Let’s take a step back and make sure we are not absorbed in the news cycle and logistics of this crisis, as important as it is to be informed, to remind ourselves that today is yet another step along the journey back to Allah. The Straight Path we seek demands faith, gratitude, and patience on our part—and placing one’s trust in Allah. Reliance on Allah, tawakkul, is among the greatest acts of worship along this Path and one required of us, “…and upon Allah rely, if you should be believers.” It is a means to His pleasure and reward. It is among the greatest blessings we have that enable us to nurture and maintain our faith. It is the source that inspires hope, contentment with divine decree, and confidence during all times and situations, particularly during moments of fear and uncertainty. Allah promises to “provide for the believer from where he does not expect. And whoever relies upon Allah, then He is sufficient for him.” Hence, Ibn al-Qayyim said, “Tawakkul [reliance on Allah] is half of the religion. As for the other half, it is inābah [to return to Allah in all affairs and repentance].”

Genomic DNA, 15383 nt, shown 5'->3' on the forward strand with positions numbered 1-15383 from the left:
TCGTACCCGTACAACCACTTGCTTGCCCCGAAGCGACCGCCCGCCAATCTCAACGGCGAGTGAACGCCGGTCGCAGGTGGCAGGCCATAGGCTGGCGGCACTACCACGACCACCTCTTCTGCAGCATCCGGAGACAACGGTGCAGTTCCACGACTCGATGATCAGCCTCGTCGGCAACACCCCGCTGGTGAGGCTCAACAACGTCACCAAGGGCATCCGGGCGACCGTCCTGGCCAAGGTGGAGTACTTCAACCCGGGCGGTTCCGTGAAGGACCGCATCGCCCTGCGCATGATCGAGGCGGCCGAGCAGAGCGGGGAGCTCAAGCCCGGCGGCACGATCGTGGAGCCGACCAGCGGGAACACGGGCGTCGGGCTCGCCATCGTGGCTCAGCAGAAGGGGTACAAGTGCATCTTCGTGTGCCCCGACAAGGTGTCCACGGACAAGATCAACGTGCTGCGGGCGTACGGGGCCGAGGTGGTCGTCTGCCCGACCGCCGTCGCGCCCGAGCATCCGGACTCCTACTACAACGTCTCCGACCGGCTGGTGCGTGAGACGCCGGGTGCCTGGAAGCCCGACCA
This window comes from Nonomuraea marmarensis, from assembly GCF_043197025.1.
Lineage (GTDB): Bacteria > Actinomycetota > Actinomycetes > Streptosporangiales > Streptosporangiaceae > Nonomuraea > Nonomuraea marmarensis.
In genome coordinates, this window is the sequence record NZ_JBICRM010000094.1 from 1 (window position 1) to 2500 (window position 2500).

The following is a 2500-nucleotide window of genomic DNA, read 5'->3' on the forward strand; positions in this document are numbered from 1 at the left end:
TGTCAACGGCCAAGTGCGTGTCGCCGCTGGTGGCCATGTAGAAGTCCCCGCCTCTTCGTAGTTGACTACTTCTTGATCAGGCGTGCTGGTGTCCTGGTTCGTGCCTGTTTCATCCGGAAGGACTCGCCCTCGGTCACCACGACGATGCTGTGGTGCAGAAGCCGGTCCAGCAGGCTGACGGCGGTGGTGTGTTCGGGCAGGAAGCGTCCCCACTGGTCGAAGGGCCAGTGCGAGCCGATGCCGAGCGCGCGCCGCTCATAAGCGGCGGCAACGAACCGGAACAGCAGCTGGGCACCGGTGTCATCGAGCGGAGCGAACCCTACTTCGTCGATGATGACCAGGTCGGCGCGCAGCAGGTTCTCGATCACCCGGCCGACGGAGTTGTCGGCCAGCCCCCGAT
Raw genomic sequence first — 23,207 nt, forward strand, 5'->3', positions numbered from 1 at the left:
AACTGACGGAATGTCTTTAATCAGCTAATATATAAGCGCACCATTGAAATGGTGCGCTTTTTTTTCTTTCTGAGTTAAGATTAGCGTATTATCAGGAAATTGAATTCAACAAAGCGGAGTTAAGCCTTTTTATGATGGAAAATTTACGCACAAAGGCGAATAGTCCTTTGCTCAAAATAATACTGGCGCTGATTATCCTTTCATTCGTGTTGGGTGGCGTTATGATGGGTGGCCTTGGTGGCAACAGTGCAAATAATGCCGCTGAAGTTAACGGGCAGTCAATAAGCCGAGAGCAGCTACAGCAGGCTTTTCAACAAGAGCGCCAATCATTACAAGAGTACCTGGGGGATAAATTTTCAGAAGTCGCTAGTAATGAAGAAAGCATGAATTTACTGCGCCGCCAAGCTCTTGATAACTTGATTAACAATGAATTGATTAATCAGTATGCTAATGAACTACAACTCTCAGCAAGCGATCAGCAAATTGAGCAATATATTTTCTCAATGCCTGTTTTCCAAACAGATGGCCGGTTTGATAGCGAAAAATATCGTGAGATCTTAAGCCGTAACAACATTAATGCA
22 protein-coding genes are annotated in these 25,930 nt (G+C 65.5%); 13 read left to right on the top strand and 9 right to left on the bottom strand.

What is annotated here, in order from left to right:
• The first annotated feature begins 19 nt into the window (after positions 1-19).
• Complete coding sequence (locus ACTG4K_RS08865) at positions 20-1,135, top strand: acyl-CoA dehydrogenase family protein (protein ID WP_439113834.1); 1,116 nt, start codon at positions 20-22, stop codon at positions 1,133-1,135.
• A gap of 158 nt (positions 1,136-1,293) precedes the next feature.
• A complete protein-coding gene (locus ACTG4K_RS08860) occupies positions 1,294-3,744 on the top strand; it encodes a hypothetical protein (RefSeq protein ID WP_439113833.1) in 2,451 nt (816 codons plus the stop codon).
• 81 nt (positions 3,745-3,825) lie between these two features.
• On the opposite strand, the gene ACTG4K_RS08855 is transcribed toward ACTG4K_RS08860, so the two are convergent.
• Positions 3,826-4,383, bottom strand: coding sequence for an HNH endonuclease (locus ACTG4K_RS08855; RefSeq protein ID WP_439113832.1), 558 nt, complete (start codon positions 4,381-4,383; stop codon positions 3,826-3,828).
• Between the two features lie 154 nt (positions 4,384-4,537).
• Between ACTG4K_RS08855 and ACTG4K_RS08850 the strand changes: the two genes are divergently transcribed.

Tawakkul: An action of the heart
Tawakkul lives in the heart of the believer. It is at the very core of our spiritual well-being and practice. It provides the lens through which to form one’s outlook and actions to bring about the best outcome. Allah commands us, “And when you have decided, then rely upon Allah. Indeed, Allah loves those who rely [upon Him].” It is human to struggle, to be thrown off track, to be troubled with doubt, to complain when there is no end in sight, and to even become consumed with fear at times. Tawakkul is the means by which we right our course and stay on it, and bring about resolve and contentment. The benefits of tawakkul are many, among them that you hand over to Allah that which burdens your heart and mind. Realize that you are not broken, abandoned, or forgotten, but that Allah has actually given you exactly what you need. Knowing this, the believer acknowledges with certainty and confidence, “And my success is not but through Allah. Upon him I have relied, and to Him I return.”